PALESTRINA, Province of Roma, Lazio

Palestrina, located on a strategic spur of the Apennines (ancient Praeneste) was a very ancient city of Latium 23 miles east of Rome, reached by the Via Praenestina. The modern town of Palestrina is centered on the terraces once occupied by the temple of Fortune. On the summit of the hill (2471 ft.), nearly a mile from the town, stood the ancient citadel, the site of which is now occupied by a few poor houses (Castel San Pietro) and a ruined medieval castle of the Colonna. The magnificent view embraces Soracte, Rome, the Alban Hills and the Campania as far as the sea.


  • Altitude: 450 m a.s.l
  • Population: about 16,000 inhabitants
  • Zip/postal code: 00036
  • Dialing Area Code: +39 06

History - Antiquity

Early burials show that the site was already occupied in the 8th or 7th century BC. The ancient necropolis lay on a plateau at the foot of the hill below the ancient town. Of the objects found in the oldest graves, dated from about the 7th century BC, the cups of silver and silver-gilt and most of the gold and amber jewelry are Phoenician (possibly Carthaginian), but the bronzes and some of the ivory articles seem to be of the Etruscan civilization.

But from about 250 BC onwards there are a series of Praenestine graves surmounted by the characteristic pine-apple of local stone, containing stone coffins with rich bronze, ivory and gold ornaments beside the skeleton. From these come the famous bronze Ficoroni casket (Museo Nazionale Etrusco di Villa Giulia, Rome), engraved with pictures of the arrival of the Argonauts in Bithynia and the victory of Pollux over Amycus, found in 1738, unique in Italy, but a large number of mirrors of similar style have been discovered in Etruria, which points to an Etruscan factory in or near Praeneste itself.

Praeneste was probably under the hegemony of Alba Longa while that city was the head of the Latin League, but withdrew from the league in 499 BC, according to Livy, and formed an alliance with Rome. After Rome was weakened by the Gauls of Brennus (390 BC), Praeneste switched allegiances and fought Rome in the long struggles that culminated in the Latin War, in which the Romans were victorious and Praeneste was punished by the loss of some of its territory.

After that Praeneste was an allied city to Rome. Its citizens were offered Roman citizenship in 90 BC in the Social War. Under the Empire the cool breezes of Praeneste made it a favorite summer resort of wealthy Romans. Horace ranked it with Tibur and Baiae. The ruins of the villa associated with Hadrian stand in the plain near the church of St. Maria della Villa. Marcus Aurelius, Pliny the Younger and Symmachus also had villas there. A first bishop of Praeneste is mentioned in 313.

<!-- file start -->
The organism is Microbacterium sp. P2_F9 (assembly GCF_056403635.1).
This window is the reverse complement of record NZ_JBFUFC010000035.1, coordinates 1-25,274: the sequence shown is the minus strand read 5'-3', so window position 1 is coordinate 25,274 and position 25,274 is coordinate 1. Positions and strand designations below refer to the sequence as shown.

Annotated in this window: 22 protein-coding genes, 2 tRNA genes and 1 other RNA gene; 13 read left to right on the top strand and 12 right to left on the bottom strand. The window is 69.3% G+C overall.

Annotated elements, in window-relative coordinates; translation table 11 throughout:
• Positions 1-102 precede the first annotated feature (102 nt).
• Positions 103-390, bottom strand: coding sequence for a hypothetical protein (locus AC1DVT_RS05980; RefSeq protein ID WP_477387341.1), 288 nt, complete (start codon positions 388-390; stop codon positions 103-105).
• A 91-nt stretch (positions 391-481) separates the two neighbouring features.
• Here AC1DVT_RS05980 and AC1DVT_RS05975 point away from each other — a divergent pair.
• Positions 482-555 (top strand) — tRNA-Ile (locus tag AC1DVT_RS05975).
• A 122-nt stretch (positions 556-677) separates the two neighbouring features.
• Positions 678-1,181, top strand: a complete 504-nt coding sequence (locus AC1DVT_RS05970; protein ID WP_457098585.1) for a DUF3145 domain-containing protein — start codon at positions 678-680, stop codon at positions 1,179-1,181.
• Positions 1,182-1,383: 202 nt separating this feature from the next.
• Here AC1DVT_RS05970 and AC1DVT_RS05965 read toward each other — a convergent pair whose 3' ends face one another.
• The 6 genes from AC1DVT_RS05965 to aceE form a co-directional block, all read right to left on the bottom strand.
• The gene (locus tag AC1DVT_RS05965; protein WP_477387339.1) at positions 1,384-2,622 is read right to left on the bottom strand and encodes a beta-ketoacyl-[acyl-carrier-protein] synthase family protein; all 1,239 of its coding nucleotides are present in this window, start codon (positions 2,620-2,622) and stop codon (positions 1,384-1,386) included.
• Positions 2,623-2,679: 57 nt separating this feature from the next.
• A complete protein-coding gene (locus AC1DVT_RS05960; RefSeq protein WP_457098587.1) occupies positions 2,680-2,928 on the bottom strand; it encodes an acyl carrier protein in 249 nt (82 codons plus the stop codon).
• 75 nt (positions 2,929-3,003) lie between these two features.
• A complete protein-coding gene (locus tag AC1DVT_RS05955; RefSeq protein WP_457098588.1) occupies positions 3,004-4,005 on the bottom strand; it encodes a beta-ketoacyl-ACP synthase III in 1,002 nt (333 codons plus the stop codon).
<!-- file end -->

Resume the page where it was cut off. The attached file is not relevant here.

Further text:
History - the Middle Ages

In 1297 the Colonna family, who then owned Praeneste (Palestrina), revolted from the pope, but in the following year the town was taken by Papal forces and razed to the ground. In 1437 the rebuilt city was captured by the papal general Giovanni, Cardinal Vitelleschi and once more destroyed. It was rebuilt and fortified by Stefano Colonna in 1448. In 1630 it passed by purchase into the Barberini family. Praeneste was the native town of composer Giovanni Pierluigi da Palestrina.

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What to see

  • The Museo Archeologico Nazionale of Palestrina.
  • The Sanctuary of "Fortuna Primigenia" - Praeneste was famous for its great Temple of Fortuna Primigenia connected with the oracle known as the sortes praenestinae which was a superb monument rising after a spectacular series of terraces, exedras and porticos on four levels down the hillside, linked by monumental stairs and ramps, features which influenced Roman garden design on steeply sloped sites through Antiquity and also Italian villa gardens from the 15th century.

    The oldest portion of the primitive sanctuary was situated on the lowest terrace but one, in a grotto in the natural rock where there was a spring, which was developed into a well. As the archaic shrine was elaborated, from the 2nd century BC, it was given a colored mosaic pavement representing a seascape: a temple of Poseidon on the shore, with fish of all kinds swimming in the sea. This immense edifice, probably by far the largest pagan sanctuary in Italy, must have been visible from a great part of Latium, from Rome, and even from the sea, being the ground at the foot of the lowest terrace 1476 ft. above sea-level.

    The goddess Fortuna here went by the name of Primigenia ("First Bearer"), she was represented suckling two babes, as in the Christian representation of Charity, said to be Jupiter and Juno. The oracle continued to be consulted down to Christian times, until Constantine, and again later Theodosius, forbade the practice and closed the temple.

  • The Christian Cathedral, just below the level of the temple, occupies the former civil basilica of the town, upon the facade of which was a sun-dial described by Varro (traces of which may still be seen). In the modern piazza the steps leading up to this latter basilica and the base of a large monument were found in 1907.
  • Portions of the southern wall of the ancient citadel, built in very massive limestone blocks, can still to be seen, as well as the two polygonal walls, which formerly united the citadel with the town.
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